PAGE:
2. Defending the Rights and Interests of Jaguar Land Rover Workers, Workers' Weekly, July 4, 2020
There has been widespread outrage at the recent killing of Seyoum Mesfin, from 1991-2010 the Foreign Minister of Ethiopia, by the armed forces of the current government of Ethiopia. However, it was noticeable that Foreign Secretary Dominic Raab made no public statement on the killing either during or following his recent visit to Ethiopia. It appears that Seyoum Mesfin was assassinated with two other leading members of the Tigray Peoples Liberation Front (TPLF), former Federal Affairs Minister Abay Tsehaye and ex-parliamentary chief whip Asmelash Woldeselassie, in circumstances that remain unclear. Tigray is still cut off from the outside world by the Ethiopian government, which has prevented all communication with the region.
The Ethiopian government claimed that the three men were killed when they refused to surrender to government forces, although five other members of the TPLF were detained alive at the same time. Whatever the circumstances, there can be no justification for the execution of leading politicians, who were elderly civilians, nor for the use of the army in such a manner to resolve political differences. Such acts of force strongly suggest that the aim of the Ethiopian government can be characterised as eliminating the TPLF as a political force within Ethiopia. According to this government's own reports, it has already killed the Tigray regional state's former police commissioner and fourteen other leading members of the TPLF, and captured several others including the former president and vice-president of Tigray, as well as Sebhat Nega, one of the organisation's founders.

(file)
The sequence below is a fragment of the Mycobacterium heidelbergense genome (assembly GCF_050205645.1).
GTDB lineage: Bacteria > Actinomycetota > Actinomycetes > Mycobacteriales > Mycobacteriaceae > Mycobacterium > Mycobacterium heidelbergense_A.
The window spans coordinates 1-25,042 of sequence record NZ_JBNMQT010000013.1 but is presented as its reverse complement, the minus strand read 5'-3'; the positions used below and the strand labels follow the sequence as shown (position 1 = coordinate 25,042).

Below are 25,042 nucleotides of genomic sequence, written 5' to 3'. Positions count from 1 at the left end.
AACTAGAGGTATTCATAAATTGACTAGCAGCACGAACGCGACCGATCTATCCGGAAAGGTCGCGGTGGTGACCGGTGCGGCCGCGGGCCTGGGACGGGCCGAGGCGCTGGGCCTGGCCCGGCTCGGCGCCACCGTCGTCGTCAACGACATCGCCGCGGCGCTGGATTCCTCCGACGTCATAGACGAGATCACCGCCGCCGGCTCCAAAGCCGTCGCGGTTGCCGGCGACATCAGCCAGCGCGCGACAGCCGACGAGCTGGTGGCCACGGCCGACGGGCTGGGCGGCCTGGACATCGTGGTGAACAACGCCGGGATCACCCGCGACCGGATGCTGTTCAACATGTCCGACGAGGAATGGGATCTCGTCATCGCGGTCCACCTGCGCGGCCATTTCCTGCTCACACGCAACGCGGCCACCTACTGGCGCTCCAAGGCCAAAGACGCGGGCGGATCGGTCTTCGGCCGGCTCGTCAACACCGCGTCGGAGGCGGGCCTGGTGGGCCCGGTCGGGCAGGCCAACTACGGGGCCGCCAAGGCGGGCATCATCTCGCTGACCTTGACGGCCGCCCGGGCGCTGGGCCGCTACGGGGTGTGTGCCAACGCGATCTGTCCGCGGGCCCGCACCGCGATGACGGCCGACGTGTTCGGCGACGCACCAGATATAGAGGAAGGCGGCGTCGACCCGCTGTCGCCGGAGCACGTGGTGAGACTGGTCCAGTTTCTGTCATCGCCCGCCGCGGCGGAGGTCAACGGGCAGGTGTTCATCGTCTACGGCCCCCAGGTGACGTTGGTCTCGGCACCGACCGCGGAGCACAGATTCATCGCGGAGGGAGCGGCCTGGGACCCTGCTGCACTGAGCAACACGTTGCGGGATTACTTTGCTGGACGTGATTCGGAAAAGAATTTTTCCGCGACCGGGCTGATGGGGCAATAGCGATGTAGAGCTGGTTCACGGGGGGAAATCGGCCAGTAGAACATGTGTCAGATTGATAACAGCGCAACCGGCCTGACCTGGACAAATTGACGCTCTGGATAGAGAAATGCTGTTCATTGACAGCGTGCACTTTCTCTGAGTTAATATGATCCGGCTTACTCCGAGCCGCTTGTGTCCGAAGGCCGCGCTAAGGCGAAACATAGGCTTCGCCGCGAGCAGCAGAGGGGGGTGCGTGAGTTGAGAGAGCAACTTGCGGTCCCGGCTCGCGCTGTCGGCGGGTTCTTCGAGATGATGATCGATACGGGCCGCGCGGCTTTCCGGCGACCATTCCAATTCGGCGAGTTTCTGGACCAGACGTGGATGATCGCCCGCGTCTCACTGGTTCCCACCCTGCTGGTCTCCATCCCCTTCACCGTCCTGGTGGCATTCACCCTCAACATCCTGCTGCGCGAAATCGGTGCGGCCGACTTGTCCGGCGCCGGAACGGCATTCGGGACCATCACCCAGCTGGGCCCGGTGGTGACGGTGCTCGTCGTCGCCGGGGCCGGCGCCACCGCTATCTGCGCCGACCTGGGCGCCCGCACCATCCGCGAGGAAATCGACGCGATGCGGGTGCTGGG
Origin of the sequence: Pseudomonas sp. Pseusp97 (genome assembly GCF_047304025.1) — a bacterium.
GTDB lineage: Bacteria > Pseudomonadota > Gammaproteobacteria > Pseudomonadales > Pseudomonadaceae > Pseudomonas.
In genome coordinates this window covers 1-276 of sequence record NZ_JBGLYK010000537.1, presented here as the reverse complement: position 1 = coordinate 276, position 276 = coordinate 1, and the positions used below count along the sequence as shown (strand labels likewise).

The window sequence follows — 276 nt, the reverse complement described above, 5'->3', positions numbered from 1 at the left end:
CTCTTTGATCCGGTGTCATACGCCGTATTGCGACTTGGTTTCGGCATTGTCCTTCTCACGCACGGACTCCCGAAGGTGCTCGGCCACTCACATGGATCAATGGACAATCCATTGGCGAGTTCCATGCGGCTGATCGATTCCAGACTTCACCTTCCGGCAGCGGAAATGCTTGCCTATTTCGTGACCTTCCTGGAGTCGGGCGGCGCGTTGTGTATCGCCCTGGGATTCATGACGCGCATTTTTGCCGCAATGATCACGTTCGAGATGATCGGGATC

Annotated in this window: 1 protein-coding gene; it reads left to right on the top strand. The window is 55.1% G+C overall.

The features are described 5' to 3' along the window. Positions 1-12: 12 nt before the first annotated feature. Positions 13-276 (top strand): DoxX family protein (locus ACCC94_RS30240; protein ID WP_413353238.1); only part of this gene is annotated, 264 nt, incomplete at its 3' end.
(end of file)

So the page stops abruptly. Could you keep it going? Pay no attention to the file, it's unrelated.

The recent action of the Ethiopian army is a continuation of that which took place at the end of last year and amounted to an invasion and military conquest of Tigray by the central government, based on a number of pretexts. What was referred to as a policing operation arose out of political differences between the TPLF, which was the governing party in the state of Tigray, and the central government over constitutional matters relating to the democratic rights of the people of Tigray to vote and elect their own government, as well as the defence of the constitutional rights of all Ethiopians. The TPLF had fought for many years to end the arbitrary and undemocratic rule of the previous military rulers of Ethiopia. It introduced the first democratic elections in Ethiopiaand established mechanisms for the people to participate in governance and to deliberate over and decide the nature of Ethiopia's constitution. As the leading force in the governing Ethiopian People's Revolutionary Democratic Front, it led many important political and economic developments in Ethiopia from 1991 to 2018. No doubt it made mistakes and had its weaknesses, but it did not act in the arbitrary and violent manner of the current regime, headed by the Nobel peace laureate Abiy Ahmed, which has removed the elected state government of Tigray by military might and is now hunting and killing its leading members, as well as those of the TPLF.